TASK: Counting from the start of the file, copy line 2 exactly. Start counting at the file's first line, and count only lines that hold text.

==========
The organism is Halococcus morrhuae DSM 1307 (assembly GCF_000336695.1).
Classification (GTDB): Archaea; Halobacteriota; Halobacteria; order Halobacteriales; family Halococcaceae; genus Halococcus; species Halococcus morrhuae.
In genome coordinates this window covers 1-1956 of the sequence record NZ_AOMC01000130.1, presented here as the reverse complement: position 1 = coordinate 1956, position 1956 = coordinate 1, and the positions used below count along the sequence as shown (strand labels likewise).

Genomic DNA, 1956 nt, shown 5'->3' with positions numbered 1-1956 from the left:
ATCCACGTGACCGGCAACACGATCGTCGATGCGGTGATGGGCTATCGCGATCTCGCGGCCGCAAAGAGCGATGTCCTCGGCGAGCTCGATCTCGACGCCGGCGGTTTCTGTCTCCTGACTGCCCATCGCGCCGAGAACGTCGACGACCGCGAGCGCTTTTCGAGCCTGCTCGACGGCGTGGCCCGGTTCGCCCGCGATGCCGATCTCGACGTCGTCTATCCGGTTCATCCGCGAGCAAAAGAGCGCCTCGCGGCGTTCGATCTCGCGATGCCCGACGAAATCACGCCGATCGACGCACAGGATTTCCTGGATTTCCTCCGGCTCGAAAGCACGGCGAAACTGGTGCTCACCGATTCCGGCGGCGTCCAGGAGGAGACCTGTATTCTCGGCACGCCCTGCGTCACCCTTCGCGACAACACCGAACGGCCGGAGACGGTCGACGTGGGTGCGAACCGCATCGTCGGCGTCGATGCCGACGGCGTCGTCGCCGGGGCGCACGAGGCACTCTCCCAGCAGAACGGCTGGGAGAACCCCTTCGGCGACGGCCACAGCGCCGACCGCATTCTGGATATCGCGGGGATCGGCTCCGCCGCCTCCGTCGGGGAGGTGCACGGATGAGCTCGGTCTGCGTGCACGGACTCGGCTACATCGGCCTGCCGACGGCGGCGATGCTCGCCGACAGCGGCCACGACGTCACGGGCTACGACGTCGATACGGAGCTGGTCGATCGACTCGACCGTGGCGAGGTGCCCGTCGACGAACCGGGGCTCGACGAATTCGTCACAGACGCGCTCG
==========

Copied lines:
Classification (GTDB): Archaea; Halobacteriota; Halobacteria; order Halobacteriales; family Halococcaceae; genus Halococcus; species Halococcus morrhuae.